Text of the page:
A common question asked by many people is: Do wasps serve any purpose?
The answer is: Yes. Although humans find wasps both irritating and sometimes frightening, in their natural environment wasps are needed to pollinate flowers and plants during the early summer months. They do this by feeding on nectar in just the same way as bees do. In fact, if we were to get rid of wasps entirely it would cause many problems in nature, so despite them being problematic, they are actually beneficial.
Both wasps and hornets are predatory, hunting down small insects which they then feed to their young (or larvae). Adult wasps kill their prey, chewing it into small pieces which are then taken back to feed the grubs in the nest. The young wasps eat the food parcels and turn the chitin (or exoskeletons) of the insects into a sugary food for the adult wasps.
A single wasp colony in just one summer can kill a huge number of insects. It has even been found that around 5 metric tons of insects can be killed in the course of a year by just a single nest of wasps.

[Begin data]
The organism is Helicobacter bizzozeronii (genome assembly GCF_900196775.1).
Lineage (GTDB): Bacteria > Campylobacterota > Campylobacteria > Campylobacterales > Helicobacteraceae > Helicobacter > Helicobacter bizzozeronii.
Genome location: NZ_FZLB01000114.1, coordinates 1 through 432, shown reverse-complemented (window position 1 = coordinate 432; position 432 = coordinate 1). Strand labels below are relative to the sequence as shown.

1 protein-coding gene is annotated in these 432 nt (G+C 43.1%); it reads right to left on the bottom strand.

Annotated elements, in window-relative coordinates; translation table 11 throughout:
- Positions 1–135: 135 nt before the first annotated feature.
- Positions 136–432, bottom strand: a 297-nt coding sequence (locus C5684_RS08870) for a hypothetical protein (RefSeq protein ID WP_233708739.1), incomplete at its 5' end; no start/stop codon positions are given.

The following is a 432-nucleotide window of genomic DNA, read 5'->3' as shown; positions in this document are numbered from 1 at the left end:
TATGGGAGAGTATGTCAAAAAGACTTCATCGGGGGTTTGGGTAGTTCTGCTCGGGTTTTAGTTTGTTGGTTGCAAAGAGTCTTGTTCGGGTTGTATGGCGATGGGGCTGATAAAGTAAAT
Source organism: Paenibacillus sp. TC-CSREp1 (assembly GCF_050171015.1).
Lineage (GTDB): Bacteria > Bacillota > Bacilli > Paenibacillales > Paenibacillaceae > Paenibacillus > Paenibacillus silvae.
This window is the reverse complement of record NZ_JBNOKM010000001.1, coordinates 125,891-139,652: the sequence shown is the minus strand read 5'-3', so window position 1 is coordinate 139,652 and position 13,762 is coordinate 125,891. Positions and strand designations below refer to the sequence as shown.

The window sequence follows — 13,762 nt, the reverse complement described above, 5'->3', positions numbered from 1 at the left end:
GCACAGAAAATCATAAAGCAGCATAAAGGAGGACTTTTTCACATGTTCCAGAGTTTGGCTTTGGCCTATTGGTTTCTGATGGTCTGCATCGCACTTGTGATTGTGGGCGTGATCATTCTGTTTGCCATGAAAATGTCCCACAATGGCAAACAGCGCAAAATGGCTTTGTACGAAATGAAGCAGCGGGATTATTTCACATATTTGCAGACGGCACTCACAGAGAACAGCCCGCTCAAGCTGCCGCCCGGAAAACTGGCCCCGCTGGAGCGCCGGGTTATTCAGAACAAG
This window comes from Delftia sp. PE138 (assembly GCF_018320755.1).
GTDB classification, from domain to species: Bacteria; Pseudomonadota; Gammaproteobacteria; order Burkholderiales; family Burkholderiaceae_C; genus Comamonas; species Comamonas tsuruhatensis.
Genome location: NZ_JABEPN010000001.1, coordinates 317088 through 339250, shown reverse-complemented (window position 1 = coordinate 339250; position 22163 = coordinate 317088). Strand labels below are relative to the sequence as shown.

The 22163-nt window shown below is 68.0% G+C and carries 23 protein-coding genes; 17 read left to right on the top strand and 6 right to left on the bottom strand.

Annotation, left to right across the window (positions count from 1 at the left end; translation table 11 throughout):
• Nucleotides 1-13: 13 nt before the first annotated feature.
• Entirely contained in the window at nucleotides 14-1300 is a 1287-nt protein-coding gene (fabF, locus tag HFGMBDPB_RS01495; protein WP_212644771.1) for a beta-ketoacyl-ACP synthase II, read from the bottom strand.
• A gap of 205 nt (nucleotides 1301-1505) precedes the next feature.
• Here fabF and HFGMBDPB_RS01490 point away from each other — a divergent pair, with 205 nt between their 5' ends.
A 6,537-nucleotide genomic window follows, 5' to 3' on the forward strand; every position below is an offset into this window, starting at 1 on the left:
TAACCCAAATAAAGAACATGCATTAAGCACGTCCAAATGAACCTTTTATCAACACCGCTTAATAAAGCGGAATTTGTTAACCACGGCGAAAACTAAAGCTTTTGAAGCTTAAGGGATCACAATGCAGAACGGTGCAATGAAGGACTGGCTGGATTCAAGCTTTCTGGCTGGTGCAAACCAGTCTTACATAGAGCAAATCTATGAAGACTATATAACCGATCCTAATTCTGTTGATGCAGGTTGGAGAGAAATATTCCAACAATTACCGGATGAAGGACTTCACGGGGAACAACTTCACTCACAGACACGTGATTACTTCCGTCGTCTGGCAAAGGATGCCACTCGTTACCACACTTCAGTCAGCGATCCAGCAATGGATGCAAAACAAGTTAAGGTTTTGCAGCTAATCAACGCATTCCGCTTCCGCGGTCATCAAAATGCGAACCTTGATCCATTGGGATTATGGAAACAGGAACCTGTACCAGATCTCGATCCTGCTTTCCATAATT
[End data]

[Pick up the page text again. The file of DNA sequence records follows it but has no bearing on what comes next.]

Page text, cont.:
Which types of wasps are pest controllers called in to deal with?
There are three types of wasp colonies that UK pest controllers are commonly called in to remove. These wasps are social wasps as opposed to the other varieties found in the UK which are mainly solitary wasps.
The Three Main Types Of Nuisance Wasp and Hornet are:
The common wasp Vespa Vulgaris: They can be recognised by the distinctive anchor markings to the face.
The Hornet Vespa Crabro: They are both bigger and longer than wasps by about an inch and are redder in their colouring.
The Median wasp: Less prevalent in most years than other species it is also a social wasp.
Are Hornets Wasps?
Hornets are indeed classed as wasps (of the order Hymenoptera) although they are much bigger in size. Like wasps, they are predatory but their prey is larger insects and they are known to attack the nests of normal wasps, killing the adults and taking the larvae back as food for their own grubs.
They also attack honey bee hives despite the honey bees having a defence against Hornets in that they can survive at higher temperatures. If honey bees detect a hornet in their hive they swarm around the intruder and raise the temperature by using their muscles to a level that a hornet cannot withstand, essentially cooking it.
Hornet nests are larger than a wasp nest but are less populated with only around 300 hornets living inside.
If you find either a hornet or a wasps nest, the best thing to do is call professional pest control experts. The common wasp Vespa Vulgaris and the hornet Vespa Crabro can be dangerous to remove independently as the occupants can become aggressive, causing stings as they try to protect their home and young.